In the same room, a gift from Adam’s mother is displayed where it can’t be missed — a huge Hermès scarf set in a frame. Knowing he was looking for a piece of art “to depict the Wellington lifestyle,” Adam’s mother discovered the scarf in a consignment store in Minnesota and gave it to him for his birthday. He had it framed locally by a specialist who said she’d never seen an Hermès scarf of that size.
In addition to the scarf, black and white canvases hang on the walls, bringing a pop of drama to the sleek, sophisticated interior style. “With the house artwork I wanted it to be very simple, classic, and equine-inspired,” Adam says. “There’s a sequence of pictures in my house from Philippa Davin. She did a photoshoot of my horse and I for a magazine. She had these pictures she took of [my horse Romulus] walking out of the arena … There’s a piece of spit and lots of motion in the picture. The sunlight hits his whiskers … it’s a really interesting piece.”
Between the equine art reflective of his passion for riding and the Minnesotan furnishings that are an ode to his upbringing, Adam’s style is so keenly directed to highlight the features of his life for which he is most proud of and connected. That kind of self-possession and understanding is a trait that often takes many years more than his age to fine-tune. Yet he’s managed to build, while still in his 20s, a home and lifestyle that suits him exactly. And he has even more to give.
Riding the Wave
After those years of hoofing it to Florida every winter to work and ride, Adam has settled full time into the equestrian business. He rides for Five Rings Farm and teaches a small group of clients after hours. Having recently achieved competing at the grand prix level, he’s right on the cusp of being one of the dressage world’s leading breakout riders.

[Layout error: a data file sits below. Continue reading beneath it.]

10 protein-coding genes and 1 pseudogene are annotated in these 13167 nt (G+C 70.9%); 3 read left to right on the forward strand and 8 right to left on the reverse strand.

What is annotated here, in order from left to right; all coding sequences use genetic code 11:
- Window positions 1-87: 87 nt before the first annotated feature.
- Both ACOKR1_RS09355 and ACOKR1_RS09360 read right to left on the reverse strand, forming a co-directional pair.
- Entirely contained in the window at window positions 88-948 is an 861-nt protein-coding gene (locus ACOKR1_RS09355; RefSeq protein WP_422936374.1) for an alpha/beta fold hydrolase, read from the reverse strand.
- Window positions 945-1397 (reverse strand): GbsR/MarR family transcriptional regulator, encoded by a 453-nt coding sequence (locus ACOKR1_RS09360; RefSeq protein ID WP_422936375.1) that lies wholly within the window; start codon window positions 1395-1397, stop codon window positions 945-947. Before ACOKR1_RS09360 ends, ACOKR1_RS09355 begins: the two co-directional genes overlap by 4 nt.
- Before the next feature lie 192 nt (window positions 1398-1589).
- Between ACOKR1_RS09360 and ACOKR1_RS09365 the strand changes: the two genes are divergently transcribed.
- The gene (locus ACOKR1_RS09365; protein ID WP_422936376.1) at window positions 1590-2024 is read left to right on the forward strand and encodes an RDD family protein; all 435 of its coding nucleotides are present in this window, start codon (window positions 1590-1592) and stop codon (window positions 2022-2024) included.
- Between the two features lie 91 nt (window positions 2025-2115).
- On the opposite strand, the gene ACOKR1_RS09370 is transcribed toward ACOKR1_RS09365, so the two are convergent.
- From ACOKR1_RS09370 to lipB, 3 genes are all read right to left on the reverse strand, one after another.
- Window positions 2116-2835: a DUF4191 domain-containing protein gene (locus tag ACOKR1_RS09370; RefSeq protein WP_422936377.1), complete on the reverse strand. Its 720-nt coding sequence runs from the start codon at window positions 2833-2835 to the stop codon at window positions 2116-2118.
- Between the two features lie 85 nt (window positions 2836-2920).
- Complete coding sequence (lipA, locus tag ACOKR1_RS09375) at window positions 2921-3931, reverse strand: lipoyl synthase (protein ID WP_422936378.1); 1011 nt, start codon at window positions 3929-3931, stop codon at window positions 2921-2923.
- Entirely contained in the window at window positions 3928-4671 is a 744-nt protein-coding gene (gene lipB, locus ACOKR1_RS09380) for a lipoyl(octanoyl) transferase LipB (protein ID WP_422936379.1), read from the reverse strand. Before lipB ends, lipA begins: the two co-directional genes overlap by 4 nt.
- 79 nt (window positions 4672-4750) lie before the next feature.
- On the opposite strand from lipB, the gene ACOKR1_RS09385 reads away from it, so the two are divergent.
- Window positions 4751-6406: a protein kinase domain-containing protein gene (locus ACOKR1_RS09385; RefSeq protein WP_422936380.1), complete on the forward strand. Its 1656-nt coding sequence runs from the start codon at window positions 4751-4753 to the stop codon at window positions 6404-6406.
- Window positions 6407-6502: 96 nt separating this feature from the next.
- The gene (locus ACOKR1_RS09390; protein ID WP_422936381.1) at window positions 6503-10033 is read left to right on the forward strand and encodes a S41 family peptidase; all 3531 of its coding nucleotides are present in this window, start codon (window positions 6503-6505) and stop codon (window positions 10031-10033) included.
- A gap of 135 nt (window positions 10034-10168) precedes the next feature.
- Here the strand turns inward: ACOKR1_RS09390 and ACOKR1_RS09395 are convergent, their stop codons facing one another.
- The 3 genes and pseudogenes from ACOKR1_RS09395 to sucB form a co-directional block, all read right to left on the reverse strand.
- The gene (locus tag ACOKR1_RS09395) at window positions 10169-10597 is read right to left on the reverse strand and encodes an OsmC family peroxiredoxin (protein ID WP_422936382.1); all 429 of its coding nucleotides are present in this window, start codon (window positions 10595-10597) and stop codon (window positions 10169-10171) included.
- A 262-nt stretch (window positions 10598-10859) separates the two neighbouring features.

“I have lots of goals with the horses,” Adam says. “My mission is to be on a U.S. team someday and be able to develop young horses to grand prix well. It’s one thing to ride them, it’s another thing to make them.”
He’s getting valuable lessons both in riding and life training with U.S. Dressage Technical Advisor Debbie McDonald. “She such a good mentor,” Adam says. “Riding with Debbie has been life-changing. She’s a little person. She’s really quiet. And I’m a huge person; I’m almost 6’5.” She’s really helped develop me to be quieter and harmonious and not force things to happen but develop them. She’s always there for us if we need to talk to her. She’s very straightforward, doesn’t sugar coat things. She says it how it is and expects and demands a certain quality.”
With a strong support system and top-shelf training, Adam was well on his way. Sadly, he suffered a devastating setback when he lost Zikomo de Grand, the gray gelding pictured with Adam on this page. We photographed Adam just days after his FEI grand prix debut. Zikomo passed away a week later.